5 Words We Feel, But Cannot Touch…

5 Words We Feel, But Cannot Touch

Some words have been used around the world for many centuries but even today nobody is able to explain exactly what any of them actually are.

Prana, Qi, Mana, along with their metaphysical brethren, Ruah and Ruuh are five such words. Between them, these five words embrace the most fundamental concepts of existence itself but putting a finger on exactly what the ancient Indians meant by prana or Arabs mean when they refer to your ruuh is not easy.

In this brief article, rather than seek a precise definition, we explore how these various words from around the East are used and the crossovers between them.


Probably one of the most easily recognised of the five words, the word Qi (or Ch’i) originated in China and spread quickly to neighbouring countries such as Japan (Ki).

Literally meaning ‘breath’, Daoist philosophers coined the term Qi as long as 2,000 years ago to describe a vital energy force which they believed flowed invisibly throughout our bodies, from our lungs to our veins.

Lifestyle techniques were developed by these scholars which aimed to control and direct the flow of Qi appropriately through the body for better physical and mental health. Yoga, meditation and acupressure based meridian massages such as Tui Na and Anma (today better known as Shiatsu) are some such examples.


From neighbouring India comes the equally established word, prana.

Deriving from Hindu philosophies, prana also literally translates as ‘breath’ but was not created to describe the act of inhaling air. Just like its Chinese equivalent, prana refers to the concept of an invisible eternal energy which gives all living forms vitality and a continuance of existence.

Many of the popular remedial Ayurvedic healing methods in use today were devised and developed thousands of years ago around a framework based intrinsically on Hindu prana teachings.


Whilst not nearly as ancient as Prana or Qi, the peoples of Polynesia from Hawaii to New Zealand have used the term ‘mana’ for over 200 years to describe what they believe is a mysterious supernatural force that gives people and even inanimate objects extreme power.

Like the other terms here, it refers to an ethereal spiritual energy. However, mana focuses more on the concept of where a higher strength or power comes from rather than a vital force necessary for the existence of life.

It is used to describe everything from the energy that gives some people more authority over others to the forces which causes powerful storms and seismic events. You might even say mana is a bit like the ‘Force’ in George Lucas’s Star Wars films.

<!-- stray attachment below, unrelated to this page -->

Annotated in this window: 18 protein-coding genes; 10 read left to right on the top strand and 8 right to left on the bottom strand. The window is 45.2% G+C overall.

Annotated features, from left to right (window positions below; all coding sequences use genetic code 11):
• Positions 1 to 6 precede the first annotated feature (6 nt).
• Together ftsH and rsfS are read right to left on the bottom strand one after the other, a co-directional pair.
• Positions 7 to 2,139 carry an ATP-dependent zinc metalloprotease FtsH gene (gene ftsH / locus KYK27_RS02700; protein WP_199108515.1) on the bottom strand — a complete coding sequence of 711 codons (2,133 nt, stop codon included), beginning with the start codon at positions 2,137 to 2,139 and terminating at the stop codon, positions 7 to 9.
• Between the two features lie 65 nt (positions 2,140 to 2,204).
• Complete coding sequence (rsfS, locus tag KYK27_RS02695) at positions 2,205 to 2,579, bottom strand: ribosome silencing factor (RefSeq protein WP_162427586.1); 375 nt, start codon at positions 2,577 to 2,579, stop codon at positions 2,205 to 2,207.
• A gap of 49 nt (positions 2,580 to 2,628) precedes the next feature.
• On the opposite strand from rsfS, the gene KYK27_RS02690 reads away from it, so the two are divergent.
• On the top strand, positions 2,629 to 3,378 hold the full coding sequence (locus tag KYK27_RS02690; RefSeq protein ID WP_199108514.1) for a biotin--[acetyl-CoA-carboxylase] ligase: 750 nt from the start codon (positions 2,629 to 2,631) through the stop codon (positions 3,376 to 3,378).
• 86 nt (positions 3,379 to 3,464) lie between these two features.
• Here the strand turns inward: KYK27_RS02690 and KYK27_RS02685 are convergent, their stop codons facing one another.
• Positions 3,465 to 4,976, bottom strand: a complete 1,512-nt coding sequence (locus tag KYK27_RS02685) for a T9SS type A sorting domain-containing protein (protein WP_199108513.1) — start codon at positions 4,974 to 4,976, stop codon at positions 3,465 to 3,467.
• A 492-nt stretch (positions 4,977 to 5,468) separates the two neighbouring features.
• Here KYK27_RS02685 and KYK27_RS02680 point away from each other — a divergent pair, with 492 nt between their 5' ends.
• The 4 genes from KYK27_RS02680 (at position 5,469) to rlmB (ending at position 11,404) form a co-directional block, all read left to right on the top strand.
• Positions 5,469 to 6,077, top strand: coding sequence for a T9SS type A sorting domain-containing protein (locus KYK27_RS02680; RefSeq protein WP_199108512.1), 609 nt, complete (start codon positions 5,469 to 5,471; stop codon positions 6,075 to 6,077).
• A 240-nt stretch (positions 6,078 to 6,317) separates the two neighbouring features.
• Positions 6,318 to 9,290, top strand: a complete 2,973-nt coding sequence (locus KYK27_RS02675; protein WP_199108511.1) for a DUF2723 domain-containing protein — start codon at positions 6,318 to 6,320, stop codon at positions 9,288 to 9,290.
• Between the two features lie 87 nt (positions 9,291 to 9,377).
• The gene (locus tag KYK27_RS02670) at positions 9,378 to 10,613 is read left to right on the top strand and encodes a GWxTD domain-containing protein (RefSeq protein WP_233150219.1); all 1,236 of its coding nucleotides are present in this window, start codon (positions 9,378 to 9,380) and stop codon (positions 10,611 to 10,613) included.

The popular Hawaiian Lomi Lomi massage is an intense and emotionally moving treatment designed to improve physical and mental health by targeting both a recipient’s torso but also their spiritual energy. It is often performed in tribes by religious clerics who have studied mana philosophies for many years.


The ancient Hebrew word ruaḥ, literally meaning ‘wind’, continues the theme of the existence of an ethereal life force taking ancient teachings from the Far East and reinterpreting them in Middle Eastern cultures.

Scholars believe that ruah refers to wind in the same way that ancient Chinese and Indian scripts philosophised about an ethereal life force but also refers to an unseen power that can set things in motion, much like the Polynesian mana.


In Arabic, the word ruuh translates as the spirit or soul of living creatures and is sometimes referred to as a sacred breath without which there is no life.

In Middle Eastern culture it is generally believed that human beings and other living creatures exist as an integrated single unit. This means each living organism’s physical and meta-physical elements are inextricably linked and one part cannot survive without the other. Conversely, ancient Asian philosophers believed it was possible to survive purely in a physical form without vital energy, albeit in a disturbed and unhealthy state.

An International Breath

Even as we continue to move further west, we find the ancient Greeks used the word pneuma (‘breath’) when philosophising about the existence of vital energy and invisible life forces.

So it seems clear that since ancient times and across the continents, people have believed – and still do believe – in the existence of an invisible life force. The breath of life, so to say.

We may use different words to describe the concept and even have slightly different interpretations on exactly what spiritual life force is, but one thing seems certain: a vital energy has always and continues to connect all of us.


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Kate Piatkowska

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I am an experienced healer and internationally qualified massage therapist. I have over 12 years experience of working with a…

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